Higher interest rates and inflation can have a negative impact on the valuation. This is because, with inflation, a pound earned today is worth less tomorrow. And with interest rates, a safer return can usually be found elsewhere so this needs to be taken into account.

The impact of inflation and higher interest rates is largely why we’ve seen pre-IPO valuations completely plummet in the last few years, and why plenty of firms have decided to hold off on going public until inflation cools and rates stabilise (or fall).

5 tips for assessing an IPO to invest in

georgesweeney profile pic
George Sweeney

Deputy editor

  1. Don't feel pressured to jump in. Even the hyped IPOs that went on to be successful didn't rise in a straight line. It's likely that you'll have an opportunity to invest at a cheaper level than the initial IPO share price if you don't mind waiting.
  2. Consider less obvious stocks. Some of the IPOs that have performed best in terms of share price are the companies that fly under the radar, rather than the ones in the headlines.
  3. Prepare for volatility. Don't invest at the opening bell of an IPO if you don't have the stomach for volatility. Most stocks will bounce all over the place as the market attempts to properly price them, and it takes patience to hold on during these bumpy periods.
  4. Consider the US. While many investors are naturally keen to back British, the truth is that our IPO market is generally a damp squib. For example, of the hyped IPOs we analysed from the past 5 years, the US listings had a better chance of success and fewer of them saw catastrophic losses.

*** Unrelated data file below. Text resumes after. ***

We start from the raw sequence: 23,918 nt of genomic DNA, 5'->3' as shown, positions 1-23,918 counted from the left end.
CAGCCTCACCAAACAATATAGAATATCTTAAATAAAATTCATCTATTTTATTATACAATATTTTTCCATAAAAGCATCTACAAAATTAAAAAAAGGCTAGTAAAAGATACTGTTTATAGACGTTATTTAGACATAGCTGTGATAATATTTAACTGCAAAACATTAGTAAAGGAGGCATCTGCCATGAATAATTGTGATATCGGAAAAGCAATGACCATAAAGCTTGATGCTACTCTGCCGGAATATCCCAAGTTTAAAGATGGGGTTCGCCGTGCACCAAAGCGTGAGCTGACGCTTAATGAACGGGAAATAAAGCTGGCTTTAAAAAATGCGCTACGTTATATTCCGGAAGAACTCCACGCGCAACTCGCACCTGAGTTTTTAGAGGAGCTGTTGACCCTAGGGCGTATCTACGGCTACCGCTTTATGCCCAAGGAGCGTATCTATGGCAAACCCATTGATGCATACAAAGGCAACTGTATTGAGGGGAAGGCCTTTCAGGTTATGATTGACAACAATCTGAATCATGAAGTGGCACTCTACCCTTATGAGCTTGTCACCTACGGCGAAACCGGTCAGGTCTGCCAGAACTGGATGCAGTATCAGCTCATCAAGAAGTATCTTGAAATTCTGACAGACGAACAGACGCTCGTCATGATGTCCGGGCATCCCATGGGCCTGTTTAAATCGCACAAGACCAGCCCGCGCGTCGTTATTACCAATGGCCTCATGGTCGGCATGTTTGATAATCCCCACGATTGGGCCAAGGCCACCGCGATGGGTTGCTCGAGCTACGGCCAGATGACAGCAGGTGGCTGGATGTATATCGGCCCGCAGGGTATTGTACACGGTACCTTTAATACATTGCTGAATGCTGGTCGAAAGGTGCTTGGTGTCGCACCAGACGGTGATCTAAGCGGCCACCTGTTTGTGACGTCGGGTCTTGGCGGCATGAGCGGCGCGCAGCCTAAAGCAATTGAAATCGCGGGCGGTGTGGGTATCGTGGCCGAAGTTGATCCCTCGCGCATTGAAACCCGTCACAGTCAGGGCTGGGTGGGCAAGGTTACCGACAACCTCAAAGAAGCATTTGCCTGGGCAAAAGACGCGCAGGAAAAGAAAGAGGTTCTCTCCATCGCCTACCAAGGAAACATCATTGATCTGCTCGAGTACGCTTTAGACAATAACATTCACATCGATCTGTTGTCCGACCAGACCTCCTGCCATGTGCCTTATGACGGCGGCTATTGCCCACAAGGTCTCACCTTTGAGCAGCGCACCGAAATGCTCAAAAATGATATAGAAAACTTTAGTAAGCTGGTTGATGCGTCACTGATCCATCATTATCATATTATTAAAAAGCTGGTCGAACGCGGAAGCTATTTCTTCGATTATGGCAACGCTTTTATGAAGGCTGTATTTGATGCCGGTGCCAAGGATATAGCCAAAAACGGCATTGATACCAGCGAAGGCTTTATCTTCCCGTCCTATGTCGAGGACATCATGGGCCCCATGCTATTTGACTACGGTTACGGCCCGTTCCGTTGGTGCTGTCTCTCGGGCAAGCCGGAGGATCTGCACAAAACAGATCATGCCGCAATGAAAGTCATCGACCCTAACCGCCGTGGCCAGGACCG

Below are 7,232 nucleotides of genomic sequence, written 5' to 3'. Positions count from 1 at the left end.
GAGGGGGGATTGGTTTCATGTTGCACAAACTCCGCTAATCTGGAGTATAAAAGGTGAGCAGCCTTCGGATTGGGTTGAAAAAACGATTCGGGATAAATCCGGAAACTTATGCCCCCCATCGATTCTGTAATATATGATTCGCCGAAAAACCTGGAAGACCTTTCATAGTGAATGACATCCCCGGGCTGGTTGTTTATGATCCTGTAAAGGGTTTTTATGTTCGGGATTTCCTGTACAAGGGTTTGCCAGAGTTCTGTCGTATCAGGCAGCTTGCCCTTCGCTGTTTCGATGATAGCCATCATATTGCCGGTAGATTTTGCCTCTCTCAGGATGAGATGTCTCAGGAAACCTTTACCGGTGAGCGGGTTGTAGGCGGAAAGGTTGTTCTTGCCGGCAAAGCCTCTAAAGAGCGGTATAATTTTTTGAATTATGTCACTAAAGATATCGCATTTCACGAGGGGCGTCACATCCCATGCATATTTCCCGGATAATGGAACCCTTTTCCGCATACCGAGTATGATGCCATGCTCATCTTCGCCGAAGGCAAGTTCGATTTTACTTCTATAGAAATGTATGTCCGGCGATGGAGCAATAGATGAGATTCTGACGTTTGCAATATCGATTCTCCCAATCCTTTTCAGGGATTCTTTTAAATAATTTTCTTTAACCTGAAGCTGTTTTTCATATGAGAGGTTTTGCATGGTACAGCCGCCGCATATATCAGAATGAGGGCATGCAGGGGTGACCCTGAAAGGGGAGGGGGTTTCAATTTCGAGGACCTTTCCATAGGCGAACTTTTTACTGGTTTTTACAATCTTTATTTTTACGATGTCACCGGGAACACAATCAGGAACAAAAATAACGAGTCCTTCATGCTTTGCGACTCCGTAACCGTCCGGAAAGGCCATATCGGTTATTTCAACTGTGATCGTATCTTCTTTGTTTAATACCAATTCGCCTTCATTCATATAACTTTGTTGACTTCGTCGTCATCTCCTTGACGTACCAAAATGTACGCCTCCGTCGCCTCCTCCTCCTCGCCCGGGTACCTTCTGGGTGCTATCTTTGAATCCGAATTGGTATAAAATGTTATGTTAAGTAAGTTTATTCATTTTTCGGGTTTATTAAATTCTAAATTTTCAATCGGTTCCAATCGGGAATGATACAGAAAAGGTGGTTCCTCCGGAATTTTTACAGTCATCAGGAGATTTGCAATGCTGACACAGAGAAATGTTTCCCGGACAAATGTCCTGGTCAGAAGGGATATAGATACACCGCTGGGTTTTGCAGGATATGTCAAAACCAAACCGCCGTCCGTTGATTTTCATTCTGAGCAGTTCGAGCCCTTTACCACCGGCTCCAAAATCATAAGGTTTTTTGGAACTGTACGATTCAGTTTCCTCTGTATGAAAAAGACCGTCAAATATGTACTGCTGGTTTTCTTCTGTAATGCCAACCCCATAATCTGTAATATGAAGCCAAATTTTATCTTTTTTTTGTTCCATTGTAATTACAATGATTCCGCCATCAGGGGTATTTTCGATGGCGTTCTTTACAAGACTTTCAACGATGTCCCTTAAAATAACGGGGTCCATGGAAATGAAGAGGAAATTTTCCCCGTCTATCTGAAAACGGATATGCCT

5. Research as much as possible. When a company goes public, there's limited information and this is why these IPOs can be difficult to price. If you can't find the details you'd normally look at before buying a stock, consider waiting until more research becomes available rather than jumping in based on buzz.

Bottom line

Some of the most hyped IPOs have plummeted at some point within their first later. So bear in mind that buzz around a stock’s public listing doesn’t necessarily translate into positive share price movement.

Our research suggests that IPO share prices built on hype tend to be quite heavily inflated. And following the IPO is often a period of share price deflation as all that price pressure gets released like hot steam. For many IPOs, it’s only after the 1 year mark where we start to see if a company could go on to be successful. Investors likely want to see how a business performs after its first full year as a publicly listed company.

It’s worth take extra care when thinking about whether or not to invest in an IPO with plenty of excitement, because our analysis suggests there could be better opportunities to invest at a lower share price if you can wait.


Google trends data used to find the most searched for IPOs in the UK or US during each year. For the few instances where that information wasn’t available, IPOs raising the most amount of money were used.

  • Initial share price – opening price on day of IPO
  • 1 week after IPO – closing price on same day in the following week
  • 1 month after IPO – closing price 4 calendar weeks later
  • 1 year after IPO – closing price on same day in the following year

(if the following date was a bank holiday or weekend where markets closed, the closing price just before was used)

All investing should be regarded as longer term. The value of your investments can go up and down, and you may get back less than you invest. Past performance is no guarantee of future results. If you’re not sure which investments are right for you, please seek out a financial adviser. Capital at risk.